J Veena1, BS Shankaranarayana Rao2, BN Srikumar3
1Laboratoire Psynugen, Université Bordeaux 2, Bordeaux, France.
2Department of Neurophysiology, National Institute of Mental Health and Neuro Sciences, Bangalore, India.
3Laboratoire “Physiologie Cellulaire de la Synapse”, Université Bordeaux 2, Bordeaux, France.
DOI: 10.4103/0976-9668.82312


Neurogenesis is well-established to occur during adulthood in two regions of the brain, the subventricular zone (SVZ) and the subgranular zone (SGZ) of the dentate gyrus in the hippocampus. Research for more than two decades has implicated a role for adult neurogenesis in several brain functions including learning and effects of antidepressants and antipsychotics. Clear understanding of the players involved in the regulation of adult neurogenesis is emerging. We review evidence for the role of stress, dopamine (DA) and acetylcholine (ACh) as regulators of neurogenesis in the SGZ. Largely, stress decreases neurogenesis, while the effects of ACh and DA depend on the type of receptors mediating their action. Increasingly, the new neurons formed in adulthood are potentially linked to crucial brain processes such as learning and memory. In brain disorders like Alzheimer and Parkinson disease, stress-induced cognitive dysfunction, depression and age-associated dementia, the necessity to restore brain functions is enormous. Activation of the resident stem cells in the adult brain to treat neuropsychiatric disorders has immense potential and understanding the mechanisms of regulation of adult neurogenesis by endogenous and exogenous factors holds the key to develop therapeutic strategies for the debilitating neurological and psychiatric disorders.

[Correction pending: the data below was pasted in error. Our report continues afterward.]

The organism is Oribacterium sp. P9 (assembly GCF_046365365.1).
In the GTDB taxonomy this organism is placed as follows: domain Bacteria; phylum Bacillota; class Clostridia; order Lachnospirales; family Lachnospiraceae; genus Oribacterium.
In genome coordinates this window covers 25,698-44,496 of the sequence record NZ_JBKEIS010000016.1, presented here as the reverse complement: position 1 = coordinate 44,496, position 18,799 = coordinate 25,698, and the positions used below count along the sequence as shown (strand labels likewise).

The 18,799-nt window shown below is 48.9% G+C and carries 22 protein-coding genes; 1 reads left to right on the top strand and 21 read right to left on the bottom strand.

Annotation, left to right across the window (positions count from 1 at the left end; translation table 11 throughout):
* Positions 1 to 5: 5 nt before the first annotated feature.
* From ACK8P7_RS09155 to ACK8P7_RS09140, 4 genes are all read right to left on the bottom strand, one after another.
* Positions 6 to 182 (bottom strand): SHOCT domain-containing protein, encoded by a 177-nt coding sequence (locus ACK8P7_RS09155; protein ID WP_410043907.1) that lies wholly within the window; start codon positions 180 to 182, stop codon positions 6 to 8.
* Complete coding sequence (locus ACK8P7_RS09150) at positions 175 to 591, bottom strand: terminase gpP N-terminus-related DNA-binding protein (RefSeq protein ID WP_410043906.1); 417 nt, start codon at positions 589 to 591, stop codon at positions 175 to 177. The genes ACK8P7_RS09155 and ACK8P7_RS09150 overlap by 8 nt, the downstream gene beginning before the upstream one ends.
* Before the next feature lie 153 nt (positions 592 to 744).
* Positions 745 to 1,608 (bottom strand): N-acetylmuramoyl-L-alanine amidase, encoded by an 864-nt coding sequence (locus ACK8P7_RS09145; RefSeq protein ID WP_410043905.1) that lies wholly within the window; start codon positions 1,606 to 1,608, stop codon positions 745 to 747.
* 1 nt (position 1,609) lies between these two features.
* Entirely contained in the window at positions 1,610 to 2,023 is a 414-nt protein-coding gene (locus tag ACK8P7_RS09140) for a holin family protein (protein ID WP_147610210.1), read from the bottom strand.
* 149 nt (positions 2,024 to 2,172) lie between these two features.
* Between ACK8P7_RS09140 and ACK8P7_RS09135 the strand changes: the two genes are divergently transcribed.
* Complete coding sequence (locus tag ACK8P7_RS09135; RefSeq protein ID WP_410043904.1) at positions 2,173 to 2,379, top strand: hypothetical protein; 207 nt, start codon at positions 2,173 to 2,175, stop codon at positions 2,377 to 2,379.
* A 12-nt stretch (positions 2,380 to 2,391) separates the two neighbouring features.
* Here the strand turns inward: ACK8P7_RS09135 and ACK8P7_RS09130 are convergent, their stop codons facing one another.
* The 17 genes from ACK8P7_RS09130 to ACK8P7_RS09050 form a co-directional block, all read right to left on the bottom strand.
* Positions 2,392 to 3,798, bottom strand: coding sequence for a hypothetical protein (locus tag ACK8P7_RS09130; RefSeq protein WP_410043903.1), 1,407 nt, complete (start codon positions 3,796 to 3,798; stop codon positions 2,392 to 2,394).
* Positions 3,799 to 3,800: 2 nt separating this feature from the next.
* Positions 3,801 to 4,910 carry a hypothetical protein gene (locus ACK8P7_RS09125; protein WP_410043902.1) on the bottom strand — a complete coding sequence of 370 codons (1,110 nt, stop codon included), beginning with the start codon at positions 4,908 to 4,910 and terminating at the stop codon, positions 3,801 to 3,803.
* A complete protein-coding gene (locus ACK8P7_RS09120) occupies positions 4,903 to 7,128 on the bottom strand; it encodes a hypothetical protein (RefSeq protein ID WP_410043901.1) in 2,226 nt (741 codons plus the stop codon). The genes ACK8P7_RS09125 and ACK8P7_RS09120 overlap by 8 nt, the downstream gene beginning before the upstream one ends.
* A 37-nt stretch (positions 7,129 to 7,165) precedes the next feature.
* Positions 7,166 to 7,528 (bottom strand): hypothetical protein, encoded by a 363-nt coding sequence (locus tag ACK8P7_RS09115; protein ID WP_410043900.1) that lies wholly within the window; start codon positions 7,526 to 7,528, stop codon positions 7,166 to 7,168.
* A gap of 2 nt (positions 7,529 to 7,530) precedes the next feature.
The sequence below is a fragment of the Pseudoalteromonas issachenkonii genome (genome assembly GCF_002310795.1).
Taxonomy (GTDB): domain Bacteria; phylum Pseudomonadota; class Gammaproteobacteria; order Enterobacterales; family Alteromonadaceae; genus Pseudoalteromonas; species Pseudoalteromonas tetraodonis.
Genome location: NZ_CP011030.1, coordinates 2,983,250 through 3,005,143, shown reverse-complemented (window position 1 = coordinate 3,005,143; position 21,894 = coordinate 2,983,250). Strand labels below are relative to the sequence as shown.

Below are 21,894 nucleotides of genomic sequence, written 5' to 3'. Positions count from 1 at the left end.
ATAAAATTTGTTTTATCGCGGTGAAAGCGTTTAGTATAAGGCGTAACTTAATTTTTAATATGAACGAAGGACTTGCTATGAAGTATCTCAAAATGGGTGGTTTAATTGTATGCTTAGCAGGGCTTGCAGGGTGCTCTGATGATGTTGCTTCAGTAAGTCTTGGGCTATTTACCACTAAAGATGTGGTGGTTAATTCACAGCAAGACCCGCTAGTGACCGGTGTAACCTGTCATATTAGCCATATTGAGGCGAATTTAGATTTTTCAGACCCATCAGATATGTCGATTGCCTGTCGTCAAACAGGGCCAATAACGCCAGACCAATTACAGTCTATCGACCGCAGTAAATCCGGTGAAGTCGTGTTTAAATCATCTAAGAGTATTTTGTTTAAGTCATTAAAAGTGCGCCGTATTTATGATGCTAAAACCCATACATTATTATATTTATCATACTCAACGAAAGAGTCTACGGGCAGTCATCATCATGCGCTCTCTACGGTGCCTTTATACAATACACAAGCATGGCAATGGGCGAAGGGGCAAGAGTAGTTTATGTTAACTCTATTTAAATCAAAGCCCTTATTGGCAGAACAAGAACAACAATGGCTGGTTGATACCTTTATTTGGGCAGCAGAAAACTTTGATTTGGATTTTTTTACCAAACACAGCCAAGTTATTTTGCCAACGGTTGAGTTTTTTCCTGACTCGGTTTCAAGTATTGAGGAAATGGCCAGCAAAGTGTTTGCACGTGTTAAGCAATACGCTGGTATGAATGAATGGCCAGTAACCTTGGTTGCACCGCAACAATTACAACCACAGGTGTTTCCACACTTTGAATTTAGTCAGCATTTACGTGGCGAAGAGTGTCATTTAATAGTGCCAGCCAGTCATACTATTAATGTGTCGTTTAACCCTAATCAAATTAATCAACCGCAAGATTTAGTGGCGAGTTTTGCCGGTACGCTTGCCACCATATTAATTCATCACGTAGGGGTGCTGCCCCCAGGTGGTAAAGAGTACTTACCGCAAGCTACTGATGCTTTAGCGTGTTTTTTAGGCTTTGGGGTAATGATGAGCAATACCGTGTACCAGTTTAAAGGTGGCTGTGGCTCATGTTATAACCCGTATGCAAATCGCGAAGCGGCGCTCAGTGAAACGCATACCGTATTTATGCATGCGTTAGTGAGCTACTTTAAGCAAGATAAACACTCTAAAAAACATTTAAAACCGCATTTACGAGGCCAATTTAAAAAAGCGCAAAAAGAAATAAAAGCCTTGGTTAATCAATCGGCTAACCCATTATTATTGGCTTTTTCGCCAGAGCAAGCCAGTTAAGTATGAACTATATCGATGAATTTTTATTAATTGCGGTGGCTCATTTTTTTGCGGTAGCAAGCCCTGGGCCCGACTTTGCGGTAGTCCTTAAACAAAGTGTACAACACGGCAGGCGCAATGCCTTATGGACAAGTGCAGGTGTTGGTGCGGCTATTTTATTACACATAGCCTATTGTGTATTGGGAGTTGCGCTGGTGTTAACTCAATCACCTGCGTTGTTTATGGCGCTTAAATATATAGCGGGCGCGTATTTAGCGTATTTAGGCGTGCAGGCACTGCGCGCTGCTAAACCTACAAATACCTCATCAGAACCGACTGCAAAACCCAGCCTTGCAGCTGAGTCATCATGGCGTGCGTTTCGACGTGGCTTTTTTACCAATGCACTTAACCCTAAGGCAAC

Keywords: Acetylcholine, adult neurogenesis, activation of resident stem cells, Alzheimer disease, dopamine, Parkinson disease, stress.

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